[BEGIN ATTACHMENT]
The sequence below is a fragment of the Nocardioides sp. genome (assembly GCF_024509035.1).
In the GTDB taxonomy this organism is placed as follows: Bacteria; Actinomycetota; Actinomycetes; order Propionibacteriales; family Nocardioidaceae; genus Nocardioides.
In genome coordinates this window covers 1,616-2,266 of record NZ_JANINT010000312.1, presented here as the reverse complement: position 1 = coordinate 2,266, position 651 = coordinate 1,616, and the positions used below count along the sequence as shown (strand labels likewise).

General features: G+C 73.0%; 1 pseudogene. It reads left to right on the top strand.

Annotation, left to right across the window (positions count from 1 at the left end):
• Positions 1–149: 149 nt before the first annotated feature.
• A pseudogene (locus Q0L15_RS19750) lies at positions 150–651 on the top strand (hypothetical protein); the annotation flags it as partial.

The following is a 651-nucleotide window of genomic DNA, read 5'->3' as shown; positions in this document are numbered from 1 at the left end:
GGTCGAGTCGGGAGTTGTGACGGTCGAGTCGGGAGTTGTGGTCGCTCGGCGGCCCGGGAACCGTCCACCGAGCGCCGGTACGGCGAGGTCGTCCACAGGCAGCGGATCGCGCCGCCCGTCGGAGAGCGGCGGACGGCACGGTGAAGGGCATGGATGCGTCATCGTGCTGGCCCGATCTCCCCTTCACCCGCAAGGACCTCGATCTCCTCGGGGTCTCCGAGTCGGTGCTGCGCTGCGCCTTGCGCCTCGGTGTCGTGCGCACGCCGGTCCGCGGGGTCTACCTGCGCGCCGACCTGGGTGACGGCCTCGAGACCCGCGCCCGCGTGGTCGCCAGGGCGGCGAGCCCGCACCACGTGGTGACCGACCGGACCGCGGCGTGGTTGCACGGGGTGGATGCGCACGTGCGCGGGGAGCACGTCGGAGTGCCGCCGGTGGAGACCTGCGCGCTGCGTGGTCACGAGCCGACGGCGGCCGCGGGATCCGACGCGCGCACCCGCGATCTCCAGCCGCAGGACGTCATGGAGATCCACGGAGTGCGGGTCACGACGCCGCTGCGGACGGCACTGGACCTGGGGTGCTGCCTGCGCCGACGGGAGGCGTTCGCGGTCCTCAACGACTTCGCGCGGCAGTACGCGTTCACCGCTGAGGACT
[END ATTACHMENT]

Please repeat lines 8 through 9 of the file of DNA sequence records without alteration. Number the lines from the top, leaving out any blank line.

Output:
The following is a 651-nucleotide window of genomic DNA, read 5'->3' as shown; positions in this document are numbered from 1 at the left end:
GGTCGAGTCGGGAGTTGTGACGGTCGAGTCGGGAGTTGTGGTCGCTCGGCGGCCCGGGAACCGTCCACCGAGCGCCGGTACGGCGAGGTCGTCCACAGGCAGCGGATCGCGCCGCCCGTCGGAGAGCGGCGGACGGCACGGTGAAGGGCATGGATGCGTCATCGTGCTGGCCCGATCTCCCCTTCACCCGCAAGGACCTCGATCTCCTCGGGGTCTCCGAGTCGGTGCTGCGCTGCGCCTTGCGCCTCGGTGTCGTGCGCACGCCGGTCCGCGGGGTCTACCTGCGCGCCGACCTGGGTGACGGCCTCGAGACCCGCGCCCGCGTGGTCGCCAGGGCGGCGAGCCCGCACCACGTGGTGACCGACCGGACCGCGGCGTGGTTGCACGGGGTGGATGCGCACGTGCGCGGGGAGCACGTCGGAGTGCCGCCGGTGGAGACCTGCGCGCTGCGTGGTCACGAGCCGACGGCGGCCGCGGGATCCGACGCGCGCACCCGCGATCTCCAGCCGCAGGACGTCATGGAGATCCACGGAGTGCGGGTCACGACGCCGCTGCGGACGGCACTGGACCTGGGGTGCTGCCTGCGCCGACGGGAGGCGTTCGCGGTCCTCAACGACTTCGCGCGGCAGTACGCGTTCACCGCTGAGGACT